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China warns Walmart and Sam’s Club over Xinjiang products

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China’s anti-graft agency on Friday accused U.S. retail giant Walmart Inc and its Sam’s Club chain of “stupidity and shorted-sightedness” after Chinese news outlets reported Sam’s Club had removed Xinjiang-sourced products from stores.

Last week, Sam’s Club came under fire in China after several news outlets shared videos and screenshots on the Weibo social media platform that they said showed products from the far-western Chinese region of Xinjiang had been removed from the store’s online app.

The social media row erupted after U.S. President Joe Biden signed into law on Dec. 23 legislation banning imports from Xinjiang over concern about forced labour there.

Walmart is the latest foreign firm to be tripped up by Western pressure over Beijing’s treatment of Uyghurs and other minority Muslims in Xinjiang and China’s importance as a market and supply base.

China rejects accusations of forced labour or any other abuses in Xinjiang.

Neither Walmart nor Sam’s Club has made public statements on the backlash against them in China, and Walmart did not respond to a request for comment on Friday.

The ruling Communist Party’s Central Commission for Discipline Inspection (CCDI) accused Sam’s Club of boycotting Xinjiang products and trying to “muddle through” the controversy by remaining silent.

“To take down all products from a region without a valid reason hides an ulterior motive, reveals stupidity and short-sightedness, and will surely have its own bad consequences,” it said on its website.

China is a huge market for Walmart, which generated revenue of $11.43 billion in the country during its fiscal year that ended Jan. 31. Of 423 retail units Walmart operates in China, 36 are Sam’s Club stores, according to its website.

A search for popular Xinjiang goods like raisins on the Sam’s Club China store app did not yield any relevant results, but neither did searches for products from other places, such as Fujian tea, according to a Reuters review on Wednesday.

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Chinese media outlets have cited Sam’s Club customer service representatives explaining that the products were not removed but rather out of stock.

The CCDI on Friday called that a “self-deceptive excuse” and said the chain should respect China’s position on Xinjiang if it wanted to “stand firm in the Chinese market”.

It is not unusual for a foreign brand to be targeted by Chinese social media users or official outlets, and the impact can be damaging.

Earlier this week, the Weibo hashtag “Sam’s Club card cancellation” went viral, with over 470 million hits. On Friday, the state-run China Daily newspaper reported that domestic rivals had organised campaigns to promote goods from Xinjiang.

In July, Swedish fashion retailer H&M reported a 23% drop in local currency sales in China for its March-May quarter after it was hit by a consumer boycott in March for stating publicly that it did not source products from Xinjiang.

This month, U.S. chipmaker Intel faced similar calls after telling its suppliers not to source products or labour from Xinjiang, prompting it to apologise for “the trouble caused to our respected Chinese customers, partners and the public”.

On Friday, CCDI accused H&M, Intel, and Sam’s Club of collaborating with “western anti-China forces” to destabilise Xinjiang by suppressing and boycotting products from the region.

“These Western companies, which once boasted that they were free from political interference, have slapped themselves in the face with their own actions.”

(Reporting by Eduardo Baptista in Hong Kong and Sophie Yu and Tony Munroe in Beijing; Editing by Louise Heavens, Robert Birsel and Jan Harvey)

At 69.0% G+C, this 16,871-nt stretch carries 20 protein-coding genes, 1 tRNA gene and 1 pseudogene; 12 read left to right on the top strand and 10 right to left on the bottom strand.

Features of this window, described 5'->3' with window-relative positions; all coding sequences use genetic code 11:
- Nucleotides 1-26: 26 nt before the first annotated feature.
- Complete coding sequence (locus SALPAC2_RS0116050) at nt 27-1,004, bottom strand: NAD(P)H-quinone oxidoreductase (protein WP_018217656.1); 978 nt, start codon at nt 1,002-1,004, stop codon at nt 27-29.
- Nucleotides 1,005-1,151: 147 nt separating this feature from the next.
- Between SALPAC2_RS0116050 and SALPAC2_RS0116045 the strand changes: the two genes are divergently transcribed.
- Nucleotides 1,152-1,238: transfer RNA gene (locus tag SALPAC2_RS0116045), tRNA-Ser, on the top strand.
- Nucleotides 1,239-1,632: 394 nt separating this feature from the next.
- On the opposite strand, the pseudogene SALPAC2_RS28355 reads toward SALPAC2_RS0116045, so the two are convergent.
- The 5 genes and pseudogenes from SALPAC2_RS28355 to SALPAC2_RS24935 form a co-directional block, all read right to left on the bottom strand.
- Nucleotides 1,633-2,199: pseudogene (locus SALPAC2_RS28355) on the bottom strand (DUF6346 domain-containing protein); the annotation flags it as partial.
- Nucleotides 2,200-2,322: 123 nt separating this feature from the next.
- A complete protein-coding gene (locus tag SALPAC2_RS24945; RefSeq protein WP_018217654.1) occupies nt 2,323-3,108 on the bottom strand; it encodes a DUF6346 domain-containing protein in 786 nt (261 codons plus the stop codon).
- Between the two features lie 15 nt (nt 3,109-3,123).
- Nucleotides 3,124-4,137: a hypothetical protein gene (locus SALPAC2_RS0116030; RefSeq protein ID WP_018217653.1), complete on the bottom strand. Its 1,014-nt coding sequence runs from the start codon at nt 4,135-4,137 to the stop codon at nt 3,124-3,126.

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China’s international flight suspensions leave travellers stranded, hurt businesses

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When Dwight Law’s father died in November, the Shanghai-based U.S. expat flew back to Kansas, leaving his wife and dog behind in China while he attended to matters relating to his father’s death.

Law, who runs an architecture and design firm, has lived in Shanghai for 20 years and had expected to return last week.

But with dozens of flights between China and the United States suspended by Chinese authorities because of passengers testing positive for COVID-19 on arrival, finding a flight back even in February is proving near-impossible and posing a threat to Law’s company.

“Now with no flights scheduled, I am currently locked out of China, away from my wife and family and not able to attend to business,” Law said. “I have 50 employees in China. Without my presence, the business will suffer and so will the livelihoods of each employee.”

Even before the latest flight cancellations, international capacity to and from China was running at just 2% of pre-COVID levels as the country sticks to a strict zero-COVID policy of stamping out all cases while other parts of world open up.

The zero-COVID mentality is likely to stay for most of 2022, Bank of America Securities analysts said in a note on Tuesday, in bad news for the 845,000 foreign passport holders in China, a number already reduced since the start of the coronavirus pandemic.

China’s aviation regulator in January alone cancelled 143 return flights as the highly transmissible Omicron variant spreads across the globe, according to a report from Chinese aviation data provider flight master last Friday.

That was the most in a month since it introduced a policy of suspending flights when positive cases were found in June 2020.

The flight suspensions, which also include some services to Europe and other parts of Asia, are one of the biggest challenges faced by companies doing business in China, said a spokesperson for the Europe Chamber of Commerce in China.

“The recent cancellations send a clear message that China will not deviate from its current strategy,” the spokesperson said, referring to the zero-COVID policy.

 

Graphic: China’s international flight suspensions – https://graphics.reuters.com/CHINA-AVIATION/USA-FLIGHTS/lbvgnjerbpq/chart.png

 

China now requires passengers to have started costly COVID tests seven days before boarding in the departure city of their direct flight into China. That creates a headache for travellers like Law who are not based in U.S. cities with direct flights.

Tough travel policies in transit hubs for U.S.-China travellers like Taiwan, Korea and Japan also effectively rule out less costly indirect flights.